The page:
The 'Mother's Monument' is a statue that pays tribute to the contributions and suffering of mothers during the war. It was erected in 1994 during the 50th anniversary of the liberation.

The ‘Mother’s Monument’ is a statue that pays tribute to the contributions and suffering of mothers during the war. It was erected in 1994 during the 50th anniversary of the liberation.

Helmut and his mother were lucky to escape much of the community’s wrath.

“Svanvik was a small place [and] there were not so many people living there. The nearest neighbors knew what was going on, but people did not talk about it,” says Helmut of his mother’s affair and subsequent pregnancy. “There were some who did not like it, but the neighbors took care of each other. But of course it varied. Down here, in Kirkenes, people [were] more alert, paying more attention to what other people were doing.”

As far as Helmut knows his mother, Haldis, escaped much of the anti-Nazi fury that swept through Norway after liberation, insulted in the small community where she raised her son.

As life would turn out Haldis married a Norwegian man and had six more children. And upon his return to Germany Helmut Sr married as well and also had a brood of six.

Helmut Sr also knew of the son he had fathered in Norway. “When my mother lived, she would help me write letters,” says Helmut. “She knew German well.” But Helmut would never get to meet his father.

When he was 13 his aunt got a message that his father had died in an accident and suddenly Helmut’s primary German link was gone.

“I have never met anyone from my family in Germany,” Helmut says. “It never came to that. It is a shame to say that today, but…I talk to my brother on the phone sometimes and we send each other Christmas cards.”

Some of Norway’s wartime mothers tried to start fresh in Germany away from the local disapproval. Many returned in disgrace a few years later to a less-than-welcoming community with a German-speaking child in tow. These women and children had it the worst.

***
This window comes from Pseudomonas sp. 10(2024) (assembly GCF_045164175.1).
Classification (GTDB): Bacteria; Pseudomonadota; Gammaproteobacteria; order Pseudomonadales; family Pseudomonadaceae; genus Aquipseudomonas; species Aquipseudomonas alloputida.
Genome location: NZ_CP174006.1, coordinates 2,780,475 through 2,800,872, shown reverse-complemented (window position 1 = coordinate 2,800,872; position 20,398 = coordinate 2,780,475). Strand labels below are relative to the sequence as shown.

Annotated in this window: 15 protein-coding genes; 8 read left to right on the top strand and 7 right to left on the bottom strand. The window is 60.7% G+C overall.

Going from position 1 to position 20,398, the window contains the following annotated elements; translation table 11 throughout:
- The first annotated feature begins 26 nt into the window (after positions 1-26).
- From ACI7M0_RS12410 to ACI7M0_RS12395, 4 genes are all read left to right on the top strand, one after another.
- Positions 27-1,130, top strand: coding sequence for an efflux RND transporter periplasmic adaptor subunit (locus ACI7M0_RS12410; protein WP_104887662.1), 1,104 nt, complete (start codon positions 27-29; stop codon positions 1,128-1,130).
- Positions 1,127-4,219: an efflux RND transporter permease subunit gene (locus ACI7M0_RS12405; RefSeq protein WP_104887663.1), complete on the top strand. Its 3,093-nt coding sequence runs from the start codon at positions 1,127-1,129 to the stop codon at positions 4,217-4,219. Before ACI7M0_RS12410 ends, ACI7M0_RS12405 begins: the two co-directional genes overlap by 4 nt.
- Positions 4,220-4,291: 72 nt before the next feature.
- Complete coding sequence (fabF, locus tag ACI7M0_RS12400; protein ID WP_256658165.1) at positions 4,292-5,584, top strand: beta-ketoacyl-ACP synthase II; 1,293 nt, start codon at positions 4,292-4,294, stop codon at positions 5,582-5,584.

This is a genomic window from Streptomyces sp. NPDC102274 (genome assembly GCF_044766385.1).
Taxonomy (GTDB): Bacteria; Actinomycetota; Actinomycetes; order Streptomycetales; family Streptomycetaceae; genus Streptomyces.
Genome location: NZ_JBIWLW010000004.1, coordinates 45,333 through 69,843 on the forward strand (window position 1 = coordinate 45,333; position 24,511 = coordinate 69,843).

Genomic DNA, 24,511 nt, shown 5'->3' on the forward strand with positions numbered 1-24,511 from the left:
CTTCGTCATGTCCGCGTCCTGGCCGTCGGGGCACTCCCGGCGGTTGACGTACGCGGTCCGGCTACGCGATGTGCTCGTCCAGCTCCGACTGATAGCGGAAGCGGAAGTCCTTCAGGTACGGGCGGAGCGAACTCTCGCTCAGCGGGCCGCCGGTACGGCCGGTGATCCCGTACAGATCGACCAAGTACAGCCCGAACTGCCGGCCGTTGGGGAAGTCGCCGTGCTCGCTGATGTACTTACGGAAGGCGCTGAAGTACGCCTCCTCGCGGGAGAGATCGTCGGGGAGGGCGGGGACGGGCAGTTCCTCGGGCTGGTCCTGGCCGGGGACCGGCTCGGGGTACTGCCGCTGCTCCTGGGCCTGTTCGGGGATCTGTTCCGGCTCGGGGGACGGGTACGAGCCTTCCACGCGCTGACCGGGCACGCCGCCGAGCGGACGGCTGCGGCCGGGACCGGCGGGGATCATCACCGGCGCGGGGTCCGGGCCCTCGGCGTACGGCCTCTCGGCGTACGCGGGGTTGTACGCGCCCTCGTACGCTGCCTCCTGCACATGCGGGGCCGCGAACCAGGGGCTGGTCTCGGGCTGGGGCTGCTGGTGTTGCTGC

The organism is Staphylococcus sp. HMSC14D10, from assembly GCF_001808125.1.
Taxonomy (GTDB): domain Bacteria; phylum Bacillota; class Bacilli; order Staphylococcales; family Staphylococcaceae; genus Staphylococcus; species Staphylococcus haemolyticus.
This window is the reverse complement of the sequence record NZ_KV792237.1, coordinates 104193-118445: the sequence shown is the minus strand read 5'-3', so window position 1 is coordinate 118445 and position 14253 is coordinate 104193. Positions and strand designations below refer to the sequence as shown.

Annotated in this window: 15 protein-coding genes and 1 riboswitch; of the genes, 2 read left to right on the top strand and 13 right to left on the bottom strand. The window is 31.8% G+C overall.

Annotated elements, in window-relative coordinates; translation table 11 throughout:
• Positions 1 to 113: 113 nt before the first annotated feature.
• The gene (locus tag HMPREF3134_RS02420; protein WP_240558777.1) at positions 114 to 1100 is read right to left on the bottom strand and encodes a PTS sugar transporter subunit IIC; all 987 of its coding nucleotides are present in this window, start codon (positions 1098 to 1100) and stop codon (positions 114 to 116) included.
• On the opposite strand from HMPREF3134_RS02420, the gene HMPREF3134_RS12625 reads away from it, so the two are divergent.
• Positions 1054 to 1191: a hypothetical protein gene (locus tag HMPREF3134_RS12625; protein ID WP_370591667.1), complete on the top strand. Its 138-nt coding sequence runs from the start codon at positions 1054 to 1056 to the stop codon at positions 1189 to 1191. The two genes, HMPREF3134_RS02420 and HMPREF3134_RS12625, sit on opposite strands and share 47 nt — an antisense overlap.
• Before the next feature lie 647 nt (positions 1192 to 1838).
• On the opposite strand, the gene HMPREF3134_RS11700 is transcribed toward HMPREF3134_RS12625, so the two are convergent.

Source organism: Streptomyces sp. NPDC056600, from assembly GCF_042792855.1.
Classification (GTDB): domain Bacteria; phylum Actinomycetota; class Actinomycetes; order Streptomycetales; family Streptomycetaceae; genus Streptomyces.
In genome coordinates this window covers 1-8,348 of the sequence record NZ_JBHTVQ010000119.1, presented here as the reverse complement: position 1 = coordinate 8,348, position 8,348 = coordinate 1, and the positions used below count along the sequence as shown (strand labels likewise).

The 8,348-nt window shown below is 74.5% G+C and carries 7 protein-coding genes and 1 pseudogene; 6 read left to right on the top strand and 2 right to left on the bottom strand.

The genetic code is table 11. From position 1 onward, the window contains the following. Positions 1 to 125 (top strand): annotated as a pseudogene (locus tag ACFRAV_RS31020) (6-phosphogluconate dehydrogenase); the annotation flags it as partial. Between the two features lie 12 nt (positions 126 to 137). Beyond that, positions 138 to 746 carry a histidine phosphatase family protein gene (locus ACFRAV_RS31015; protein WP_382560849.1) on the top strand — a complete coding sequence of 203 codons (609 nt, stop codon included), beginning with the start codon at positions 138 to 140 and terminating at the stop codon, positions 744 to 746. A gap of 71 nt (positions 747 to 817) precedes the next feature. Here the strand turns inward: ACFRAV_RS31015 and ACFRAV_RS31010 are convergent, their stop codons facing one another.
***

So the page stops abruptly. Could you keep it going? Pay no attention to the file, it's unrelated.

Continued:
“Especially the kids who came back from Germany had a hard time,” recalls Helmut. “Some of them had kept their father’s family name, which made it even more difficult for them. Bullying started in school; in many cases the teachers were the ones bullying.”

Human rights tribunals and various lawsuits have shed some light on the plight of the German-Norwegian children. Some have told stories alleging mental and physical abuse: years in orphanages or locked in mental institutions and of being used as live subjects for medical tests – all sanctioned, they claim, by the Norwegian government.

Many of the children developed substance abuse problems, according to their lawyers, and some committed suicide.

Some settlements have been made over the years and a formal apology was secured in 2000. But for the most part the truth of the German-Norwegian children continues to be hidden and many still prefer to look away than acknowledge what was done.

“We still need to be reminded about what happened then,” says Helmut.

“If you try to push history aside, you risk that it will come right back at you and hit you in the head. We forget too much of history. Experiences come from history, and we have to try to learn something.”


Special thanks to Trude Pettersen for translations.